Monday, March 28, 2016

American Library in Paris presents: Robert Roper, Nabokov in America


Vladimir Nabokov 1969b.jpg
Vladimir Nabokov, Montreux, October 1969.
By Giuseppe Pino (Mondadori Publishers)

This Wednesday, March 30th, 2016 at 19:30, ALP presents Robert Roper speaking on his book, Nabokov in America: On the Road to Lolita. 

Michiko Kakutani in the New York Times review says, "Mr. Roper does an expert job of tracing Nabokov's summertime peregrinations about the west and their translation into the pointillist descriptions of Humbert and Lolita's travels in 'Lolita' (which Christopher Isherwood once called 'the best travel book ever written about America.'")

Lidija Haas in her Guardian review says, "Nabokov liked all sorts of things about his adopted country, its trashy cultural ephemera as well as its natural beauty, its openness but also its odd conservatism in which he perhaps sensed a different kind of opportunity ('what charms me personally about American civilisation,' he wrote to his agent before the move, 'is exactly that old-world touch, that old-fashioned something which clings to it despite the hard glitter, and hectic nightlife, and up-to-date bathrooms'). His delight in it is beguiling, as is the image Roper offers of him as a particular kind of immigrant." 


Roper is the author of several other books including his fiction novels: The Savage Professor, The Trespassers, Mexico Days, On Spider Creek, Royo County Tales, Cuervo Tales, In Caverns of Blue Ice. His other books include: Now the Drum of War and Fatal Mountaineer.

His work has also appeared in The New York Times, The LA Times, National Geographic, Outside, Men's Journal, Rock and Ice, Climbing and The American Scholar.

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The American Library in Paris  is located at:
10, rue du General Camou
(Just off the Champs de Mars and the Eiffel Tower)
75007 Paris, France
• Tel. +33 (0)1 53 59 12 60
Regular operating hours: Tue-Fri: 10h-19h (Thurs til 22h00)
Sat: 10-19h00, Sun: 13h00-19h00. 

Tuesday, March 15, 2016

Evangelistria Monastiraki


(Palamidi)

The big white monastery on the hill next to Palamidi, the Venetian fortress keeping guard over Nafplion, always seems to glisten in the sun from anywhere in town. Maybe it's the mosaics of biblical scenes catching the light that greet you from either side of the front door. Standing in the large front courtyard, one could be distracted here for an hour before ever going inside, held by the stunning views over the red-tiled rooftops of the Old and New Towns, out to the bay and beyond.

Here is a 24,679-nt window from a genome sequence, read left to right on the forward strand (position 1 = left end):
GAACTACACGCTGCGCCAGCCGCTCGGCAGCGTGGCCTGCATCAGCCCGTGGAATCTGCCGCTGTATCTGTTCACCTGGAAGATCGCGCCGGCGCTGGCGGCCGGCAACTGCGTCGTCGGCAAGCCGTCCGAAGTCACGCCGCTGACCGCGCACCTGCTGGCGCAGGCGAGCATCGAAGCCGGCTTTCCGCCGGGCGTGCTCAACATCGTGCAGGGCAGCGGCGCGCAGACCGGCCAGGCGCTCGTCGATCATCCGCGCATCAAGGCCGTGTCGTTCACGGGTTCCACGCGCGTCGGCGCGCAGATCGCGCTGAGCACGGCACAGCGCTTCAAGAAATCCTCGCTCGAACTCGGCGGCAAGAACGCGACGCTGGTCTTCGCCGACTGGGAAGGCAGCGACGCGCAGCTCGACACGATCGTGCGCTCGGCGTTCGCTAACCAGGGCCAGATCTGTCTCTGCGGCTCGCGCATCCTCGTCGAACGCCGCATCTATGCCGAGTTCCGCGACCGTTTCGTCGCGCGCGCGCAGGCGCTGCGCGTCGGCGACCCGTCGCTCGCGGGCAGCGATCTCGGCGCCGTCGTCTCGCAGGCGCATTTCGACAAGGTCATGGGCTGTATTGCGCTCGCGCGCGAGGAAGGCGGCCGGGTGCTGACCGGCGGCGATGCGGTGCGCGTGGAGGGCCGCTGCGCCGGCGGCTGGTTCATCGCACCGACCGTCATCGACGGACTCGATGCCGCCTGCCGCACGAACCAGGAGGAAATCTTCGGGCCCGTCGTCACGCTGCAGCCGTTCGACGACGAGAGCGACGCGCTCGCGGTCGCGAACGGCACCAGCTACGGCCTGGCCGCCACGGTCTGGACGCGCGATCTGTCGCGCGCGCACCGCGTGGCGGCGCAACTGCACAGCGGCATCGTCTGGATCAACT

If possible, the view becomes even more picturesque by the small bell tower perched on the edge of the parking lot between the church and its precipice. The details of the church interior itself, beyond the mosaics and the front door, are a lost memory to me. It's most likely hiding in one of the trillions of unmarked boxes of similar lost memories in that ludicrously large and ever-growing warehouse in my mind which somewhere holds the true chronology of my fragmented childhood and the exact shade of my grandmother's eyes.




(Evangelistria)

What holds firm in my mind is the long, narrow room next to the chapel's entrance, an open door at one end inviting you in... if you're not afraid of flickering darkness. Built against the rock, the back wall is a series of natural boulders. You realize as you enter that it's not truly dark but lit by candles lovingly placed along the stone ledges covered with countless icons of the beloved Mary and her son. The candlelight bestows magic on them...or is that just their own magical quality that enthralls much of our planet?




St. George is here also, ever-slaying the formidable dragon as in every church and altar across modern Greece. I've visited this stone altar several times and each time with the same sense of awe. Maybe it's the natural stone contours that slope down into the long narrow chamber. Maybe it's the care and prayer with which the "room" glows with candles lit by loving hands and those icons of Mary and Jesus standing upright along the boulder's craggy dips and ledges.